Atlanta Voters Approve $250 Million Bond By 9-to-1 Margin

Wowza.  From the AJC

Only a fraction of the city’s voters turned out on Tuesday, but they sent a big message: yes to two separate bonds that will chip away at the city’s billion-dollar infrastructure backlog. With all the votes counted, the bond initiative passed by a nearly 9-to-1 margin.

The first bond, worth $188 million, will be spent on transportation projects, such as bike lanes and street improvements. The second bond, about $64 million, will fund municipal buildings and recreation centers.

As reported previously, two big transportation items of the current list of projects – removing DeKalb Avenue’s reversible lane and making it more bike/pedestrian friendly, and also syncing traffic lights around the city.

Photo courtesy of Google Streetview

17 thoughts on “Atlanta Voters Approve $250 Million Bond By 9-to-1 Margin”


  1. Low turnout yes, but if you extrapolate from the results as if it were a poll with a large sample, there’s huge support for this.

  2. I wonder how many “yes” voters truly understood what they were voting for, given Reed’s references to the bond being needed to fund an “infrastructure backlog,” and the media’s repetition of the same. A backlog generally refers to needed projects that have been put off, as opposed to a wish list of progressive behavior modification efforts. This project includes a heavy dose of the latter, DeKalb Ave included.

    1. Love the term “progressive behavior modification efforts” especially since it begs the question of what “unprogressive behavior modification efforts” would be.

      1. “since it begs the question of what “unprogressive behavior modification efforts” would be.”

        In this context, anything that lowers the price of gas would be one, since apparently temporarily lower gas prices encourages people to shortsightedly run out and buy big trucks.

    2. One man’s “progressive behavior modification effort” is another man’s “meeting pent-up demand.”

  3. I wonder what Mayor Reed (and the average Atlantan for that matter) would think about all the comments from Decatur and points east people who see DeKalb Ave as their route to downtown. Maybe they would think that, since they are paying for it, they get to decide what kind of road it is going to be. They might suggest some state roads (Ponce and Memorial for example) or even an interstate are more appropriate for putting commuter traffic first.

    1. This seems to assume the inevitability of design changes making traffic worse, yet we haven’t even seen any schematics yet. From all the amassed comments, the need for dedicated left turn lanes seems a consistent prescription and those can certainly be factored into Complete Street designs. Why so sure that improvement for some users will automatically cause meaningful problems for others?

    2. Decatur has it’s own list of “road diet” projects including College Avenue into Avondale. Funny how folks in Decatur don’t want their precious commuting corridor into downtown to be touched, but don’t seem to object much to the same steps being taken heading east out of town.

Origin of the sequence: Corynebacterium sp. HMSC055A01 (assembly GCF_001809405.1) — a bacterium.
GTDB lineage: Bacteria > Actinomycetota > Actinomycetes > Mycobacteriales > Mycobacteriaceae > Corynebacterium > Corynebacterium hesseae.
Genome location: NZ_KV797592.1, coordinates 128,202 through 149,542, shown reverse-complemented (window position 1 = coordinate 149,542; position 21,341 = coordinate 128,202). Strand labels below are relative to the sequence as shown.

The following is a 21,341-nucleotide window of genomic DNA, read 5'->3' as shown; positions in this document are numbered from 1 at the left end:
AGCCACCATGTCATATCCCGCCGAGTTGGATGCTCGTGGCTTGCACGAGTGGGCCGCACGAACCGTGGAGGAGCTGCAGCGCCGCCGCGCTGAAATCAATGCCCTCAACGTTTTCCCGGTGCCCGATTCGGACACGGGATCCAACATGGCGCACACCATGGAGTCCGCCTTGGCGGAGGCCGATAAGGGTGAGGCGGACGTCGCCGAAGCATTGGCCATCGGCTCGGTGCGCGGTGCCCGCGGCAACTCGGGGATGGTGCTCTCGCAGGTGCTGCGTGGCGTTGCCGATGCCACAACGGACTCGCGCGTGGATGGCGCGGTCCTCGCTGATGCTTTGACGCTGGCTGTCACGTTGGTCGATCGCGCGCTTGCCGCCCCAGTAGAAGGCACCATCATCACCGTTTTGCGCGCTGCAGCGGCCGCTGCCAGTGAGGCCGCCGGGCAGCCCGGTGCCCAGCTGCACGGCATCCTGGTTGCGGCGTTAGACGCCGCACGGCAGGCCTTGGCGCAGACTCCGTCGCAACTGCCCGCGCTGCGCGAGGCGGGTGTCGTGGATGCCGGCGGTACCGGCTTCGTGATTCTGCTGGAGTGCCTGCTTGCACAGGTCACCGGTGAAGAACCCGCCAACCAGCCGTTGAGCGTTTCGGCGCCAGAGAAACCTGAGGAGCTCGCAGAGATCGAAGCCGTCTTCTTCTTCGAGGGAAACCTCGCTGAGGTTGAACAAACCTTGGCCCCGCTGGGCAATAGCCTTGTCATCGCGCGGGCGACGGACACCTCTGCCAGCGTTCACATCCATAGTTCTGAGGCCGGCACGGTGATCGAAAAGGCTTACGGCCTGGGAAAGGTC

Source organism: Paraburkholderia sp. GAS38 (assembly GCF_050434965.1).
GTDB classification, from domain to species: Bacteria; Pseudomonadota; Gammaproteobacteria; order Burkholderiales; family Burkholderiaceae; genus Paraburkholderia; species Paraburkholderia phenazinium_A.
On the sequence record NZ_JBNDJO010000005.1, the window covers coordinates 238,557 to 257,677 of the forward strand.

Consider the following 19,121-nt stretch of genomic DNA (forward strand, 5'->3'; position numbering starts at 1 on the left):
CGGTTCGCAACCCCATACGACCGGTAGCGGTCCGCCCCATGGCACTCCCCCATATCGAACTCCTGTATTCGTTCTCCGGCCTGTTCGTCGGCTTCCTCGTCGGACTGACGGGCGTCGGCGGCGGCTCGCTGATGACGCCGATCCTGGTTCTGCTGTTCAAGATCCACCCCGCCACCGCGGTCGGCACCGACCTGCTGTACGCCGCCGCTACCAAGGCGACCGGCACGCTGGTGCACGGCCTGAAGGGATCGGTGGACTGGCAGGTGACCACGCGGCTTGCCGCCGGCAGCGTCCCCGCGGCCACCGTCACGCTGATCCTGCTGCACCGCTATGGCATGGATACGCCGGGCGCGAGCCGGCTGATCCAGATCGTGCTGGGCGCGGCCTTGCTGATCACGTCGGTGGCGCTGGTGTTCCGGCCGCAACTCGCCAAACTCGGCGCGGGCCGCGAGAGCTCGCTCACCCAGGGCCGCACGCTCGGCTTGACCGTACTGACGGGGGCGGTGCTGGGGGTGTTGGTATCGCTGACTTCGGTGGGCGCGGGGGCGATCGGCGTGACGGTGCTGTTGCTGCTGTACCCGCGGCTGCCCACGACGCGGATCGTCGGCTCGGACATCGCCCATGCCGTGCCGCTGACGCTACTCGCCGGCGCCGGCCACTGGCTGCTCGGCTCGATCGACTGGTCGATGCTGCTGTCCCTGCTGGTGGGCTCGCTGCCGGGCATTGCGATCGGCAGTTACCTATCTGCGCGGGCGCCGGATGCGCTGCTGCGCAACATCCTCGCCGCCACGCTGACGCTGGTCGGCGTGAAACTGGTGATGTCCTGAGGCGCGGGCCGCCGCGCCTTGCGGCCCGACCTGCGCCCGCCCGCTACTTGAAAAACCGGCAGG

3. There are people who live on or near Dekalb Ave in Atlanta. Whose needs should they address, the people who live and are affected daily by the current dangerous configuration of Dekalb Ave or the M-F commuter? Btw, that commuter could also take MARTA from the Square downtown pretty easily. Just a thought.

      1. Individuals who purchased/live on or near Dekalb Ave did so with the knowledge that they were on or near a major thoroughfare. That was their decision and these individuals likely paid less for their property because of the close proximity to a busy road. Should the public subsidize a street transformation to benefit the lifestyle and finances of a small number of people at the expense of the taxpaying public and commuters who will be bogged down in additional traffic created by a road diet?

        Dekalb Ave is not only a major artery to downtown but also to the 75/85 connector.

        1. Dekalb has an accident rate 4X higher than other comparably busy roads. The public isn’t subsidizing lifestyle improvements for the people living along it, so much as it’s subsidizing improving safety in the corridor for all users.

        2. There is a misconception in this city that you have a right to the fastest car commute possible. No one has some sort of unalieanable right to streets being designed solely for the use of cars going as fast as possible.

          However, people DO have the right to live in a safe community. If it is a proven fact that the current configuration of Dekalb Ave is only beneficial to commuters and outright dangerous to other users of the street, then of course it should be changed.

        3. The average Atlantan cares what Decaturite commuters think about the DeKalb changes as much as Decaturites care about the effect of slowing down Scott Blvd/Candler/Clairemont/Columbia traffic on out-of-city commuters: not a whit.

    4. If you live in Decatur and work downtown, there are very few reasons not to take MARTA. It always amazes me how many people could take the train, but don’t.

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